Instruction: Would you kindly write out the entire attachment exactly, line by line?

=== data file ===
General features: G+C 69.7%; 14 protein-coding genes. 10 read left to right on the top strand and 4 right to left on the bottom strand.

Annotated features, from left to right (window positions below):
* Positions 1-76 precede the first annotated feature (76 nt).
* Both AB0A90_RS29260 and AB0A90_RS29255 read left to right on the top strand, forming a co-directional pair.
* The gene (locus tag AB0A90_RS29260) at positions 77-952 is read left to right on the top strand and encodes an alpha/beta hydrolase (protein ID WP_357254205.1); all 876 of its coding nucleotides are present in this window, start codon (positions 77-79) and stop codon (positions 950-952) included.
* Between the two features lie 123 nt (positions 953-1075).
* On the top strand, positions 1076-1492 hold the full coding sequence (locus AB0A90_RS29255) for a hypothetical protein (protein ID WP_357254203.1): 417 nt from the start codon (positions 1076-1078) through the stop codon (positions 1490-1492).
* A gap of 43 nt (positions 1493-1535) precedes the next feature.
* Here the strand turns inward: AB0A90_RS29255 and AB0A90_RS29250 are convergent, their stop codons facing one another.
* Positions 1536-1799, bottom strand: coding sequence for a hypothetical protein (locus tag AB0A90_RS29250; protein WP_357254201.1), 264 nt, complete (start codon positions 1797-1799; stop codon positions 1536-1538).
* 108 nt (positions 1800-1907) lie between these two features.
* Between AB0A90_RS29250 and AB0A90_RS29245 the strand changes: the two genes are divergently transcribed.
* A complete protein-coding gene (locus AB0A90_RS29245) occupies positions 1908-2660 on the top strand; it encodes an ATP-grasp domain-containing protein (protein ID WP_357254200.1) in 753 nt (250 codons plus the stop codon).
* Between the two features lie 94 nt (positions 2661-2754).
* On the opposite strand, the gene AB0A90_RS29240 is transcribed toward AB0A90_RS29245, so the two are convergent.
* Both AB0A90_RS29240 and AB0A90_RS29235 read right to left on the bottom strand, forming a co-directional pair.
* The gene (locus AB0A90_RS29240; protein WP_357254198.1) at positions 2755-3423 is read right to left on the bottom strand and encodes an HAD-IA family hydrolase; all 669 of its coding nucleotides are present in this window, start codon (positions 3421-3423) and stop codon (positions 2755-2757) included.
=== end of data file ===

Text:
General features: G+C 69.7%; 14 protein-coding genes. 10 read left to right on the top strand and 4 right to left on the bottom strand.

Annotated features, from left to right (window positions below):
* Positions 1-76 precede the first annotated feature (76 nt).
* Both AB0A90_RS29260 and AB0A90_RS29255 read left to right on the top strand, forming a co-directional pair.
* The gene (locus tag AB0A90_RS29260) at positions 77-952 is read left to right on the top strand and encodes an alpha/beta hydrolase (protein ID WP_357254205.1); all 876 of its coding nucleotides are present in this window, start codon (positions 77-79) and stop codon (positions 950-952) included.
* Between the two features lie 123 nt (positions 953-1075).
* On the top strand, positions 1076-1492 hold the full coding sequence (locus AB0A90_RS29255) for a hypothetical protein (protein ID WP_357254203.1): 417 nt from the start codon (positions 1076-1078) through the stop codon (positions 1490-1492).
* A gap of 43 nt (positions 1493-1535) precedes the next feature.
* Here the strand turns inward: AB0A90_RS29255 and AB0A90_RS29250 are convergent, their stop codons facing one another.
* Positions 1536-1799, bottom strand: coding sequence for a hypothetical protein (locus tag AB0A90_RS29250; protein WP_357254201.1), 264 nt, complete (start codon positions 1797-1799; stop codon positions 1536-1538).
* 108 nt (positions 1800-1907) lie between these two features.
* Between AB0A90_RS29250 and AB0A90_RS29245 the strand changes: the two genes are divergently transcribed.
* A complete protein-coding gene (locus AB0A90_RS29245) occupies positions 1908-2660 on the top strand; it encodes an ATP-grasp domain-containing protein (protein ID WP_357254200.1) in 753 nt (250 codons plus the stop codon).
* Between the two features lie 94 nt (positions 2661-2754).
* On the opposite strand, the gene AB0A90_RS29240 is transcribed toward AB0A90_RS29245, so the two are convergent.
* Both AB0A90_RS29240 and AB0A90_RS29235 read right to left on the bottom strand, forming a co-directional pair.
* The gene (locus AB0A90_RS29240; protein WP_357254198.1) at positions 2755-3423 is read right to left on the bottom strand and encodes an HAD-IA family hydrolase; all 669 of its coding nucleotides are present in this window, start codon (positions 3421-3423) and stop codon (positions 2755-2757) included.